What if I told you the best grilled pork chop in the world is actually not a chop at all, but sliced pork shoulder? Marbled with and surrounded by fat, the crown jewel of winter braising could soon become the hero of summer grilling. No, not by smoking a large hunk of meat for 64 hours in an extremely expensive grill, though that would be delicious. You’re going to slice the shoulder into thick steaks, then grill them hot and fast to a perfect medium-rare, and it’s going to be revelatory.
Slicing pork shoulder into steaks about 1-inch thick allows you to cook them quickly over hot coals or in a cast-iron skillet, just like a piece of red meat, letting the bits of fat (of which there are many) char and crisp. The inside is left pink, juicy and tender, never chewy or dry.
I know the idea of anything less than well-done pork can take convincing, but truly, it’s fine — the U.S. Department of Agriculture has deemed pork safe to eat at 145 degrees Fahrenheit (or 63 degrees Celsius), which is medium-rare meat.
Just like a braised pork shoulder, these steaks are excellent with just salt and pepper — but with minimal effort, they can be more than excellent. Giving them a dip in a spicy, sweet and tangy bath made from citrus juice, chile paste and a bit of fish sauce seasons them from the inside out and helps them caramelize on the grill, getting as charred and flavorful as possible. Feel free to marinate them up to 24 hours in advance, but I, for one, am never thinking that far ahead, and know that they are good left to sit for even 20 minutes, about the time it takes to get your grill scorching hot.
From there, you can eat them as is, alongside other grilled vegetables, but I am a huge fan of laying the just-sliced pork over a bed of rice or noodles and leaves of crunchy lettuce to let the juices from the pork dress everything below, then topping the whole thing with fresh herbs and lightly pickled shallots. (Think of it as a very inauthentic and possibly lazy version of the classic Vietnamese dish bun cha.)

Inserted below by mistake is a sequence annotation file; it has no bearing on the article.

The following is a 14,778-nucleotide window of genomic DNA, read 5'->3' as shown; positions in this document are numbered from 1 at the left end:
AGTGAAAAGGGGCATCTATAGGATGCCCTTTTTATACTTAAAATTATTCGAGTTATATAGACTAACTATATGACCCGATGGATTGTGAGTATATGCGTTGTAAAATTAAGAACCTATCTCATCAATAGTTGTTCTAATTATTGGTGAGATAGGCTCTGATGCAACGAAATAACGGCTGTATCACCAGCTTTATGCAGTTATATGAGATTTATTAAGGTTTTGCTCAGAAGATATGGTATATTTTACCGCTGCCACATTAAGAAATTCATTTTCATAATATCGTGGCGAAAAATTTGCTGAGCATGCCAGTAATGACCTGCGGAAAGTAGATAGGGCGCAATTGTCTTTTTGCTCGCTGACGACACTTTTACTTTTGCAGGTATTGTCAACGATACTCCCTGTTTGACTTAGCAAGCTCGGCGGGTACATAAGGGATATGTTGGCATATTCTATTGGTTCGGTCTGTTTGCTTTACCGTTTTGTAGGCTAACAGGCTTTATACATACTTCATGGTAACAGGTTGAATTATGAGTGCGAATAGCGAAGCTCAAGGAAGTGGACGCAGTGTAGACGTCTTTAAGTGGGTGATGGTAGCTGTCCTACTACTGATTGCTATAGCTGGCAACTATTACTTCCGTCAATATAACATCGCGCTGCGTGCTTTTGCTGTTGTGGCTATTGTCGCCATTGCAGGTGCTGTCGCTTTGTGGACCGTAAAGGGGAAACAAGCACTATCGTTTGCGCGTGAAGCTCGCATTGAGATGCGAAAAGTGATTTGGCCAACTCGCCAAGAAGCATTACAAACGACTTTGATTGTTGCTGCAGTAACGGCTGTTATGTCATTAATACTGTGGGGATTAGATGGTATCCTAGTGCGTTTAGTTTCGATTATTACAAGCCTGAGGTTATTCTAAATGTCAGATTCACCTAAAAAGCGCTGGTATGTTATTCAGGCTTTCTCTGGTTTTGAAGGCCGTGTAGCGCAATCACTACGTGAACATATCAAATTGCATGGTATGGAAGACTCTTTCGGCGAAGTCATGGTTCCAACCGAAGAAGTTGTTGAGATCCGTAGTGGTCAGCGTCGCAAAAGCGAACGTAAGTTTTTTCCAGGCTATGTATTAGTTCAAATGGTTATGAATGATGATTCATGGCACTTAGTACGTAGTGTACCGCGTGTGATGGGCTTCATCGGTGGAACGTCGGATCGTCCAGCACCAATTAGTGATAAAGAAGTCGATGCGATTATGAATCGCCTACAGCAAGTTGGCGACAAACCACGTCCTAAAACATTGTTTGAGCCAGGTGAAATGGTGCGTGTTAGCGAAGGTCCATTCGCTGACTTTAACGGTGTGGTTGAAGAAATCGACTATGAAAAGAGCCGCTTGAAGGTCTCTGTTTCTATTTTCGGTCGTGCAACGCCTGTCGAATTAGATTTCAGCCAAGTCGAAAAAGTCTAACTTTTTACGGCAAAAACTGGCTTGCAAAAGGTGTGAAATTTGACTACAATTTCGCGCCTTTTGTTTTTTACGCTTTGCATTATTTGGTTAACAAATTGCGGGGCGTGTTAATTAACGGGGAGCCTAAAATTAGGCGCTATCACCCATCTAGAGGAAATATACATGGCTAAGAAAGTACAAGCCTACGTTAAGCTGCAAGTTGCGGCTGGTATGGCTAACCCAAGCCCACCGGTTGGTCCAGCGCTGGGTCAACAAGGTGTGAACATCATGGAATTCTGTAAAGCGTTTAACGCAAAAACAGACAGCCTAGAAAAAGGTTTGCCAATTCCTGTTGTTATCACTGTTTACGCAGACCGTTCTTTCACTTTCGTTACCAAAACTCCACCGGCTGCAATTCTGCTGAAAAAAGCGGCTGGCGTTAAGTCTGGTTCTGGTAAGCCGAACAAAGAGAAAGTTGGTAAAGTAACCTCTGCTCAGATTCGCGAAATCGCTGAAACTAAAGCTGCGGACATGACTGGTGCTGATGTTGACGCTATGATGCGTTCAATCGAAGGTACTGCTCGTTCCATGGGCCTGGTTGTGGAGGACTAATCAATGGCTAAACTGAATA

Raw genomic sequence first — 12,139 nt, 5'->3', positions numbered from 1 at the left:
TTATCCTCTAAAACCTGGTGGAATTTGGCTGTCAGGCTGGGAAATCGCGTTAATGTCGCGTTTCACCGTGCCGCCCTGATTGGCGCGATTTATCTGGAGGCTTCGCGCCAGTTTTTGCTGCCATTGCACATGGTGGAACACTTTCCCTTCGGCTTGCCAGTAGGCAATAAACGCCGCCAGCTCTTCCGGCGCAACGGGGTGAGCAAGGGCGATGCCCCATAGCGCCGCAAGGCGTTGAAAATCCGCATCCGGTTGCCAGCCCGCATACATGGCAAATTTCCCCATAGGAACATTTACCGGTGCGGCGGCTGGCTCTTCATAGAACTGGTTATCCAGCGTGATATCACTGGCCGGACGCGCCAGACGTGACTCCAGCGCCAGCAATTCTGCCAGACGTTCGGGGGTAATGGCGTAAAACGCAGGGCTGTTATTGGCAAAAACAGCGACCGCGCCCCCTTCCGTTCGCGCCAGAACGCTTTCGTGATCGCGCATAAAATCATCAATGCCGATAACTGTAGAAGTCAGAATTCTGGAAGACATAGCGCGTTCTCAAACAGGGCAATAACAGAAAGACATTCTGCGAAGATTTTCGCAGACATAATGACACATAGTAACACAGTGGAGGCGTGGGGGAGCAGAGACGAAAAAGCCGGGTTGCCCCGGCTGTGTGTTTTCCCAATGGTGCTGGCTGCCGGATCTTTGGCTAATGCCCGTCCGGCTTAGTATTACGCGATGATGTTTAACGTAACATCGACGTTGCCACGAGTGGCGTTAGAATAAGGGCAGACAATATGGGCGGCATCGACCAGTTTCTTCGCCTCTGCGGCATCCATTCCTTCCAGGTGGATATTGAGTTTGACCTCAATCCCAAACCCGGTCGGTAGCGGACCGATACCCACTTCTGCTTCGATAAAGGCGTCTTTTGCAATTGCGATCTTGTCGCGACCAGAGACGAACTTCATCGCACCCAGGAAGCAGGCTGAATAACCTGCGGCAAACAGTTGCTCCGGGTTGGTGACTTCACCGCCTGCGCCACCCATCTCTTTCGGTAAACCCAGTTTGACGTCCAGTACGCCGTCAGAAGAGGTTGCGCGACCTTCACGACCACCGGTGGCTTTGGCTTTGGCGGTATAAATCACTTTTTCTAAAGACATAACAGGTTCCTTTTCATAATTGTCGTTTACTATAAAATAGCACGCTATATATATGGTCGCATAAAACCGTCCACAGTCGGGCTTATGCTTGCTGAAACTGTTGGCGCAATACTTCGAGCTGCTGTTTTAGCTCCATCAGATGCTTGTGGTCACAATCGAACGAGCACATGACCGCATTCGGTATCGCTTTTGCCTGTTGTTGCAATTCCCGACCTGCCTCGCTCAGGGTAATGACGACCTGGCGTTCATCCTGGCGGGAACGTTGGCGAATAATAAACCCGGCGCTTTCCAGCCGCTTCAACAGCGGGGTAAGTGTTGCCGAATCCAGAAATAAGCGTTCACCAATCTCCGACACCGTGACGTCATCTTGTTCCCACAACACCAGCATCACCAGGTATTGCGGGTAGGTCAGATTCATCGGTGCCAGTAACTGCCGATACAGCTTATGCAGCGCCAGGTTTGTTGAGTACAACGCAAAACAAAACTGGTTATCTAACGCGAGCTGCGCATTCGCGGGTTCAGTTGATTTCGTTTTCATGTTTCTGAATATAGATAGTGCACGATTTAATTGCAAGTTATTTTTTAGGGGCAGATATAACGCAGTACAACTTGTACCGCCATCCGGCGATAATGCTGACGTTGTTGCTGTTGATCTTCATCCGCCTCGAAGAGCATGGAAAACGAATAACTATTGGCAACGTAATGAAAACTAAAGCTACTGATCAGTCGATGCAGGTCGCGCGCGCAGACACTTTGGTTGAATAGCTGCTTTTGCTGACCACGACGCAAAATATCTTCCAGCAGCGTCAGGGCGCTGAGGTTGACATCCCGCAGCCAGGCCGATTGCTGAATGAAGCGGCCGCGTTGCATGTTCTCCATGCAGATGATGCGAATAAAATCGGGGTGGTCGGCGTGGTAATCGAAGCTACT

Squeeze some grilled citrus over everything, along with some marinade you’ve reserved to use as dressing. Then let the juices from the pork mingle with all that to create what is maybe the best-tasting sauce in the world — a good fit for what is surely the best pork chop in the world.
Sweet and Salty Grilled Pork With Citrus and Herbs
Total time: 45 minutes
Yield: 4 servings
1 1/2 pounds boneless pork shoulder
Kosher salt and black pepper
1/4 cup fish sauce
3 tablespoons light brown sugar
2 tablespoons sambal chile paste (optional)
2 garlic cloves, finely grated
1 lime, halved crosswise, plus 1/2 cup fresh lime juice (from about 4 limes)
1 orange or tangerine, halved crosswise (optional)
Cooked rice noodles or rice, for serving (optional)
1 head Boston lettuce or escarole, torn into large pieces
6 mint sprigs
1/2 bunch cilantro
1 shallot, thinly sliced into rings
1. Using a sharp knife, slice pork shoulder crosswise into 1-inch-thick steaks. (Depending on the shape and cut of your shoulder, some pieces may not stay together in a steak shape; this is OK.) Season pork with salt and pepper and place in a shallow baking dish (a 9-by-13 works best) or resealable plastic bag.
2. Combine fish sauce, light brown sugar, sambal (if using), garlic and 1/2 cup lime juice in a medium bowl, stirring to dissolve the sugar. Pour half the mixture over the pork and let it sit for about 15 to 20 minutes while you prepare the grill, using tongs to turn pork once or twice to make sure all of it is getting enough attention from the marinade. (There’s no need to refrigerate, unless you are working ahead, in which case you should refrigerate until ready to grill.)
3. If you’re using a charcoal grill, build the fire so it’s screaming hot. This pork is to be cooked hot and fast, so the hotter the better. If you’re using a gas grill, heat it on high. Bring a clean baking dish out to the grill for the pork to rest in after cooking.
4. Once the grill is sufficiently hot, grill the pork until deeply browned and lightly charred on both sides, 2 to 4 minutes per side (this will happen faster on a charcoal grill), moving the pork around as needed to prevent excessive flare-ups, which, depending on how fatty your pork is, will happen with varying severity. Grill the lime and orange, if using, cut-side down, until lightly charred, 1 to 2 minutes.
5. Remove the pork and lime from the grill and let rest a minute or two in that same large baking dish to catch the juices. Drizzle the remaining lime dressing over the sliced pork and let it rest for a few minutes so the juices mix with the dressing.
6. Slice the pork about 1/4 inch thick. Arrange rice noodles or rice, if using, on a large platter and top with lettuce, along with some of the mint, cilantro and shallots. Top with sliced pork and remaining herbs and shallots. Spoon the juices from the bottom of the baking dish over everything, and serve with the grilled citrus for squeezing.